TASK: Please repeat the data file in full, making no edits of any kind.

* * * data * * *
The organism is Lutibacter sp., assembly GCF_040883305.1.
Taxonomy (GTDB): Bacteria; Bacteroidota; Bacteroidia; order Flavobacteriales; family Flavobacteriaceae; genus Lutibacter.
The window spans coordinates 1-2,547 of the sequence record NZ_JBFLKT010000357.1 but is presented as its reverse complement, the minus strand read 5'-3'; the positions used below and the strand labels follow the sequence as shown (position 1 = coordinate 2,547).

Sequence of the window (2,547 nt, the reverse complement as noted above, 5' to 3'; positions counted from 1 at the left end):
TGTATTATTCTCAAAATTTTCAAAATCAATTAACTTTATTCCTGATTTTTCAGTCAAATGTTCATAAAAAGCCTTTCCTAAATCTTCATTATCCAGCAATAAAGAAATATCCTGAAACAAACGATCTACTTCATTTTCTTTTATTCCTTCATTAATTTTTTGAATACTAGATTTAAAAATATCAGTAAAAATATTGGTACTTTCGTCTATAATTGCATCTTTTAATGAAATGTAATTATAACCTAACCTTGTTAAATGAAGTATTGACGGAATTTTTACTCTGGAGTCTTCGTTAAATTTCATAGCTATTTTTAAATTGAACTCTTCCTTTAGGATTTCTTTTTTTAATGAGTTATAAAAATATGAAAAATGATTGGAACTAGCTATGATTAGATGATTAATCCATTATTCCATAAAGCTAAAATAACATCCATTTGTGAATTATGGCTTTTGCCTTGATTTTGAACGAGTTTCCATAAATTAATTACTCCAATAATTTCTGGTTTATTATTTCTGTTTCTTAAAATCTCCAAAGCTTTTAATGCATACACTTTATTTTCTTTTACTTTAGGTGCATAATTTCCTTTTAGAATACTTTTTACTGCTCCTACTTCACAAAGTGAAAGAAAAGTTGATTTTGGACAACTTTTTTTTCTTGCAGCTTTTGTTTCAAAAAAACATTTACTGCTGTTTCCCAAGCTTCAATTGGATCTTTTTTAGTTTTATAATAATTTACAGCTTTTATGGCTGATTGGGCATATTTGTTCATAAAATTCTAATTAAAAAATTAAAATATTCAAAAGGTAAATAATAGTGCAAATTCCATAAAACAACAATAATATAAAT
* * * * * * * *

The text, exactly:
The organism is Lutibacter sp., assembly GCF_040883305.1.
Taxonomy (GTDB): Bacteria; Bacteroidota; Bacteroidia; order Flavobacteriales; family Flavobacteriaceae; genus Lutibacter.
The window spans coordinates 1-2,547 of the sequence record NZ_JBFLKT010000357.1 but is presented as its reverse complement, the minus strand read 5'-3'; the positions used below and the strand labels follow the sequence as shown (position 1 = coordinate 2,547).

Sequence of the window (2,547 nt, the reverse complement as noted above, 5' to 3'; positions counted from 1 at the left end):
TGTATTATTCTCAAAATTTTCAAAATCAATTAACTTTATTCCTGATTTTTCAGTCAAATGTTCATAAAAAGCCTTTCCTAAATCTTCATTATCCAGCAATAAAGAAATATCCTGAAACAAACGATCTACTTCATTTTCTTTTATTCCTTCATTAATTTTTTGAATACTAGATTTAAAAATATCAGTAAAAATATTGGTACTTTCGTCTATAATTGCATCTTTTAATGAAATGTAATTATAACCTAACCTTGTTAAATGAAGTATTGACGGAATTTTTACTCTGGAGTCTTCGTTAAATTTCATAGCTATTTTTAAATTGAACTCTTCCTTTAGGATTTCTTTTTTTAATGAGTTATAAAAATATGAAAAATGATTGGAACTAGCTATGATTAGATGATTAATCCATTATTCCATAAAGCTAAAATAACATCCATTTGTGAATTATGGCTTTTGCCTTGATTTTGAACGAGTTTCCATAAATTAATTACTCCAATAATTTCTGGTTTATTATTTCTGTTTCTTAAAATCTCCAAAGCTTTTAATGCATACACTTTATTTTCTTTTACTTTAGGTGCATAATTTCCTTTTAGAATACTTTTTACTGCTCCTACTTCACAAAGTGAAAGAAAAGTTGATTTTGGACAACTTTTTTTTCTTGCAGCTTTTGTTTCAAAAAAACATTTACTGCTGTTTCCCAAGCTTCAATTGGATCTTTTTTAGTTTTATAATAATTTACAGCTTTTATGGCTGATTGGGCATATTTGTTCATAAAATTCTAATTAAAAAATTAAAATATTCAAAAGGTAAATAATAGTGCAAATTCCATAAAACAACAATAATATAAAT